How to Pick a Centrifugal Pump Part 11: Best Practices for Safety and Performance

By Chad Edmondson (JMP) and Norman Hall (RLD)

As we conclude this series on how to select a centrifugal pump for your hydronic applications we want to leave you with the following “best practices” for overall safe, efficient, and long lasting performance.

Specify Pumps with an OSHA Approved Coupler Guard. This really should be a non-negotiable feature of any flexible coupled pump. Coupler guards prevent any dangling items (neckties, chains, etc.) from getting caught up in the coupler as the shaft is spinning. Such incidents can cause serious injury and have been known to result in lawsuits.

State and Federal codes state that when a motor is flexibly-coupled to a pump shaft, there should be an OSHA-approved guard. Bell & Gossett provides OSHA-approved coupler guards, like the one show below, as a standard feature on any pump it sells. That is not the case with every manufacturer so it is essential that you include this requirement in the specs.  Otherwise you get the old-style, U-shaped strip of sheet metal which is not OSHA approved.

Look for Pumps with a True Back Pull-0ut Design. A pump with a true back-pullout design as shown below allows servicing the pump without moving the motor.


Select pumps with a Solid-foot Mounted Volute. Pumps with an integrally cast volute foot help you maintain pump alignment during maintenance. Also, since the piping can be quite heavy, this support keeps distortion from occurring which can lead to premature failure. This is especially important on hot water systems because of the continual pipe expansion.

Choose a Drop-out Spacer Coupling. This allows for removal of the bearing frame and rotational element without disturbing the pump alignment or electrical connections.  Make sure the coupler type specified will operate without issue when used with a variable speed drive.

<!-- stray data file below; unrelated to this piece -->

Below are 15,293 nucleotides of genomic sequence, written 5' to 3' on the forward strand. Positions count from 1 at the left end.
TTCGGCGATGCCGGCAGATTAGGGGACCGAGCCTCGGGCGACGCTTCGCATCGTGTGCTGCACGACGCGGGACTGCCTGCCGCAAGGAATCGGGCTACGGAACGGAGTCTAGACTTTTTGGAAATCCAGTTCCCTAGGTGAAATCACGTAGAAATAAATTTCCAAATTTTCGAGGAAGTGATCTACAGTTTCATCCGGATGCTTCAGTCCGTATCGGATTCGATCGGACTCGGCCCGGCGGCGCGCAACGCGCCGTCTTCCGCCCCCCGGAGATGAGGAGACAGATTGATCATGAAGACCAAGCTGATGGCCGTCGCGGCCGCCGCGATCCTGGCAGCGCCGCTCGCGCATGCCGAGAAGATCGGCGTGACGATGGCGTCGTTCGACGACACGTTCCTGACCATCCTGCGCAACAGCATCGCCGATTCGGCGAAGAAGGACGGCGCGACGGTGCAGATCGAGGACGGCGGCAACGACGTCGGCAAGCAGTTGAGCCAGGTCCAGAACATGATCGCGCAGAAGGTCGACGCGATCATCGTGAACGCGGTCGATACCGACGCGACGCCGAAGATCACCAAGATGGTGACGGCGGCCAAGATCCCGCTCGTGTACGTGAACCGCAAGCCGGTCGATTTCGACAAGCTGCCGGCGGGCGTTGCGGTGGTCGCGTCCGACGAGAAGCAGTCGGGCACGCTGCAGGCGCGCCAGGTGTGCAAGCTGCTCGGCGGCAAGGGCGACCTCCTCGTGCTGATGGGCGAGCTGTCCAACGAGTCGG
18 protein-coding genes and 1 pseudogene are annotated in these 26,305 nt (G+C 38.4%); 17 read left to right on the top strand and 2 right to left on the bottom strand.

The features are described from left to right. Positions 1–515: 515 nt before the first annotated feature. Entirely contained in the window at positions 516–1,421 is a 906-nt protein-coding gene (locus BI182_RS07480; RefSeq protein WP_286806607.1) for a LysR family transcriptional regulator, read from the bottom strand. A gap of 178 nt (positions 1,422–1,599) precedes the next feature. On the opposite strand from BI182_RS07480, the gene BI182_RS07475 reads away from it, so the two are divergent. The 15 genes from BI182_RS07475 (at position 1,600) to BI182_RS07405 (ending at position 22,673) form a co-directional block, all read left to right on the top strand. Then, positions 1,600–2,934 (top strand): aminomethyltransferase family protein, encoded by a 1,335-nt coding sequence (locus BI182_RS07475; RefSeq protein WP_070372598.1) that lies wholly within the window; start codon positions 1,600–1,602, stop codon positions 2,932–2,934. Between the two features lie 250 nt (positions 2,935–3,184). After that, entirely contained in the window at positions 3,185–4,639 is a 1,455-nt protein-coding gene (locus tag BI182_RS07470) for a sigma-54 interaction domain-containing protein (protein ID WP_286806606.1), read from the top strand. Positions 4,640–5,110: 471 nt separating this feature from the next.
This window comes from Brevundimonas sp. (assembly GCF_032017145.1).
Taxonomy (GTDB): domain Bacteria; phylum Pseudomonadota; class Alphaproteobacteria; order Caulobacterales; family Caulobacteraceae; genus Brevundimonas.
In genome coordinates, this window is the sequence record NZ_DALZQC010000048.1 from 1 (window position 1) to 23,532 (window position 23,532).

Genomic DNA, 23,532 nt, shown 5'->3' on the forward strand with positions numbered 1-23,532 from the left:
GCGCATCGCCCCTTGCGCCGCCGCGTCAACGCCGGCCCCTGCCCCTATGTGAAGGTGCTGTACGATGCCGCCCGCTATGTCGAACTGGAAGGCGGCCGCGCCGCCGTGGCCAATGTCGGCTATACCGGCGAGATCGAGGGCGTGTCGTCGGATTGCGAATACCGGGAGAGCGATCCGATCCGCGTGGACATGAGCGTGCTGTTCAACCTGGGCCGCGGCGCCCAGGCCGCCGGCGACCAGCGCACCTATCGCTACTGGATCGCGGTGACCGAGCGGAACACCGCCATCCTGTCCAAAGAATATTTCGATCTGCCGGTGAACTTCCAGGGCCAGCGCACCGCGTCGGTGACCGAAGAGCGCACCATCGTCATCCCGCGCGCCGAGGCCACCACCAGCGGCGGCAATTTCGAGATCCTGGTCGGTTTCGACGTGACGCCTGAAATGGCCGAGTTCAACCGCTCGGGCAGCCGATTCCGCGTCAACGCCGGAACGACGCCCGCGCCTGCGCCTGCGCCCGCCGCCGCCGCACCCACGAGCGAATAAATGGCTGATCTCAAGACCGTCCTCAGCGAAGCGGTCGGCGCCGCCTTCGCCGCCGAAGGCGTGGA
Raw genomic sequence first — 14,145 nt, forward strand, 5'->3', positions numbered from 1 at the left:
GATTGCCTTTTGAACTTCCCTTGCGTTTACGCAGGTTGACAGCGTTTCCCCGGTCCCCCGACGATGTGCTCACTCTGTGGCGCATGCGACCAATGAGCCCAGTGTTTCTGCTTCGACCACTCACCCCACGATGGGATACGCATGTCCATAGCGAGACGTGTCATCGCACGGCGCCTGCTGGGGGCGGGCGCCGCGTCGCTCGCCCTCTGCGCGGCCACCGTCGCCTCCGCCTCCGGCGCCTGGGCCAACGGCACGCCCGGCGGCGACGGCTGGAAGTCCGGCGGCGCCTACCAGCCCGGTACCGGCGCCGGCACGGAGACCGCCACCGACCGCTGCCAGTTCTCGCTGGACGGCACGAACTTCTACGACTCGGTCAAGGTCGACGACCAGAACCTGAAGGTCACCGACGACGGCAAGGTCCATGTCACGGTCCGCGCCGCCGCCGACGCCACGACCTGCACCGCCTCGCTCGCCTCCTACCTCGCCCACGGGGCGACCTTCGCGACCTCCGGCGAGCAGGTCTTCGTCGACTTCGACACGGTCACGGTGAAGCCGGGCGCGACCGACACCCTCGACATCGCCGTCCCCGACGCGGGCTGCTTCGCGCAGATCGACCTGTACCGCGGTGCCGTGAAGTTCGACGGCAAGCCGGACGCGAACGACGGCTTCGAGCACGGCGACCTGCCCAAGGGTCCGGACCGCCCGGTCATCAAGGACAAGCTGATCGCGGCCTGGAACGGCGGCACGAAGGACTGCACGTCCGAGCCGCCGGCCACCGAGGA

Consider Specifying a Trolley and Gantry for Inline Pumps. Remember, the motors for vertical inline pumps must be removed for servicing the pump bearings. Since these motors tend to be heavy, do your client a favor and include a “hoisting” mechanism so that the motor can be carefully lifted away from the pump for servicing.  If this is not an option, make sure there is plenty of space around the pumps so a contractor can locate equipment to service the vertical inline pump.

Double Suction Pump Pipe Orientation. Avoid using an elbow that has a plane that is parallel to the pump shaft. Otherwise the flow will be severely non-uniform, creating fluctuating high pressures on one side of the impeller inlet, while starving the other side. This can also cause noisy operation and even damage due to cavitation.  This needs to be a consideration when choosing between a base-mounted or vertical inline double suction pump.  If the pump shaft is parallel to the elbow then a suction diffuser should be used


For double suction base-mounted pumps, depending on the piping arrangement, you can better orient the suction and discharge flanges in one of the following ways to eliminate an elbow:

  • Horizontal discharge and horizontal suction (VSH)
  • Vertical discharge with horizontal suction (VSCS)
  • Vertical discharge and vertical suction if you have a Vertical split case pump (VSX)

Finally, the chart below is an excellent general reference for when to specify which type of pump. As you will notice, all the pump types have flow ranges that are beyond what is actually optimal in terms of operating efficiency – sometimes well beyond. Ideally you want to stick with a pump type that will operate primarily within its optimal flow range (shown in red). This is not only improves efficiency, but also service life.